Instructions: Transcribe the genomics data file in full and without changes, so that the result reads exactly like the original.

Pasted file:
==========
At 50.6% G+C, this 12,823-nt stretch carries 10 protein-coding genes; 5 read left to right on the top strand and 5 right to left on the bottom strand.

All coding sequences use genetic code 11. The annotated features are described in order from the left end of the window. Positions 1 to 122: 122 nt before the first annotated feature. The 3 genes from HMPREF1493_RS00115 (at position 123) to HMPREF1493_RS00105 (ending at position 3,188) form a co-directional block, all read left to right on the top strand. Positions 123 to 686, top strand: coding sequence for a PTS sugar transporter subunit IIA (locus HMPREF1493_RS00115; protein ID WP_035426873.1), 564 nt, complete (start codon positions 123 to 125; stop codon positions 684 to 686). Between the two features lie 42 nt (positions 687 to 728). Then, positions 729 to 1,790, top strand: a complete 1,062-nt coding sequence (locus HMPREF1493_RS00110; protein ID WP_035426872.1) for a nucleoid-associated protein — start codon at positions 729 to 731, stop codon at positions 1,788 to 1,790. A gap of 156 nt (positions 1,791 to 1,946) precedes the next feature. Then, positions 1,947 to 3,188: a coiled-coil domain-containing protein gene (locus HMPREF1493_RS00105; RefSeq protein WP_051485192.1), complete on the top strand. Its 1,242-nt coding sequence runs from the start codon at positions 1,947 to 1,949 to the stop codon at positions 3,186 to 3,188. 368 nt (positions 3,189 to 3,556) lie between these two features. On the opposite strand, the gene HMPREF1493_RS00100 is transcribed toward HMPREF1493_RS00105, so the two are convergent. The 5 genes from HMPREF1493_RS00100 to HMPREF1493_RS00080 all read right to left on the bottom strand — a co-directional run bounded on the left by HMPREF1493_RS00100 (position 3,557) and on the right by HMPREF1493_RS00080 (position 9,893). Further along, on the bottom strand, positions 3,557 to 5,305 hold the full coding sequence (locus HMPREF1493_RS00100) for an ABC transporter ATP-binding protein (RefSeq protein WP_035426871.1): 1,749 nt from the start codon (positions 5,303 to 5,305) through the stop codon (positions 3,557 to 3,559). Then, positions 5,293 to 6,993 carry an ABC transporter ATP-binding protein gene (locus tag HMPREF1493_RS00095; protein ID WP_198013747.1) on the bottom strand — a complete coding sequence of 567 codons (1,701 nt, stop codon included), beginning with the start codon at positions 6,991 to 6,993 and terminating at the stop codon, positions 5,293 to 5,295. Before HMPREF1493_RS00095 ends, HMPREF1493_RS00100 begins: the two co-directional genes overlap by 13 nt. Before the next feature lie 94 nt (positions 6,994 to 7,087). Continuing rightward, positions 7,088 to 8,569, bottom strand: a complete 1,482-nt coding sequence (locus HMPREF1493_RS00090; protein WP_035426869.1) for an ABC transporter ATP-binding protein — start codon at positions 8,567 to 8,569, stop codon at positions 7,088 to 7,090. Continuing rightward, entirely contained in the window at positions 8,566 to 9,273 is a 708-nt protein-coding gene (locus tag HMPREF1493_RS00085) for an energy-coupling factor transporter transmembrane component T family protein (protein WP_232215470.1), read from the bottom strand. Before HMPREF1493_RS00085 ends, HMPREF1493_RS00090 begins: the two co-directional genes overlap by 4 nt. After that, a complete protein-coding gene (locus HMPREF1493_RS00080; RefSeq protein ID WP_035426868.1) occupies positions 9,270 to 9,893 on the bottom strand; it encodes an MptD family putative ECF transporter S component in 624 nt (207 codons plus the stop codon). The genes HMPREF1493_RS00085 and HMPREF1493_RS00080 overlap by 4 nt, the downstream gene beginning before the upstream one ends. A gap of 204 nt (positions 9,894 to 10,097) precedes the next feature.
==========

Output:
At 50.6% G+C, this 12,823-nt stretch carries 10 protein-coding genes; 5 read left to right on the top strand and 5 right to left on the bottom strand.

All coding sequences use genetic code 11. The annotated features are described in order from the left end of the window. Positions 1 to 122: 122 nt before the first annotated feature. The 3 genes from HMPREF1493_RS00115 (at position 123) to HMPREF1493_RS00105 (ending at position 3,188) form a co-directional block, all read left to right on the top strand. Positions 123 to 686, top strand: coding sequence for a PTS sugar transporter subunit IIA (locus HMPREF1493_RS00115; protein ID WP_035426873.1), 564 nt, complete (start codon positions 123 to 125; stop codon positions 684 to 686). Between the two features lie 42 nt (positions 687 to 728). Then, positions 729 to 1,790, top strand: a complete 1,062-nt coding sequence (locus HMPREF1493_RS00110; protein ID WP_035426872.1) for a nucleoid-associated protein — start codon at positions 729 to 731, stop codon at positions 1,788 to 1,790. A gap of 156 nt (positions 1,791 to 1,946) precedes the next feature. Then, positions 1,947 to 3,188: a coiled-coil domain-containing protein gene (locus HMPREF1493_RS00105; RefSeq protein WP_051485192.1), complete on the top strand. Its 1,242-nt coding sequence runs from the start codon at positions 1,947 to 1,949 to the stop codon at positions 3,186 to 3,188. 368 nt (positions 3,189 to 3,556) lie between these two features. On the opposite strand, the gene HMPREF1493_RS00100 is transcribed toward HMPREF1493_RS00105, so the two are convergent. The 5 genes from HMPREF1493_RS00100 to HMPREF1493_RS00080 all read right to left on the bottom strand — a co-directional run bounded on the left by HMPREF1493_RS00100 (position 3,557) and on the right by HMPREF1493_RS00080 (position 9,893). Further along, on the bottom strand, positions 3,557 to 5,305 hold the full coding sequence (locus HMPREF1493_RS00100) for an ABC transporter ATP-binding protein (RefSeq protein WP_035426871.1): 1,749 nt from the start codon (positions 5,303 to 5,305) through the stop codon (positions 3,557 to 3,559). Then, positions 5,293 to 6,993 carry an ABC transporter ATP-binding protein gene (locus tag HMPREF1493_RS00095; protein ID WP_198013747.1) on the bottom strand — a complete coding sequence of 567 codons (1,701 nt, stop codon included), beginning with the start codon at positions 6,991 to 6,993 and terminating at the stop codon, positions 5,293 to 5,295. Before HMPREF1493_RS00095 ends, HMPREF1493_RS00100 begins: the two co-directional genes overlap by 13 nt. Before the next feature lie 94 nt (positions 6,994 to 7,087). Continuing rightward, positions 7,088 to 8,569, bottom strand: a complete 1,482-nt coding sequence (locus HMPREF1493_RS00090; protein WP_035426869.1) for an ABC transporter ATP-binding protein — start codon at positions 8,567 to 8,569, stop codon at positions 7,088 to 7,090. Continuing rightward, entirely contained in the window at positions 8,566 to 9,273 is a 708-nt protein-coding gene (locus tag HMPREF1493_RS00085) for an energy-coupling factor transporter transmembrane component T family protein (protein WP_232215470.1), read from the bottom strand. Before HMPREF1493_RS00085 ends, HMPREF1493_RS00090 begins: the two co-directional genes overlap by 4 nt. After that, a complete protein-coding gene (locus HMPREF1493_RS00080; RefSeq protein ID WP_035426868.1) occupies positions 9,270 to 9,893 on the bottom strand; it encodes an MptD family putative ECF transporter S component in 624 nt (207 codons plus the stop codon). The genes HMPREF1493_RS00085 and HMPREF1493_RS00080 overlap by 4 nt, the downstream gene beginning before the upstream one ends. A gap of 204 nt (positions 9,894 to 10,097) precedes the next feature.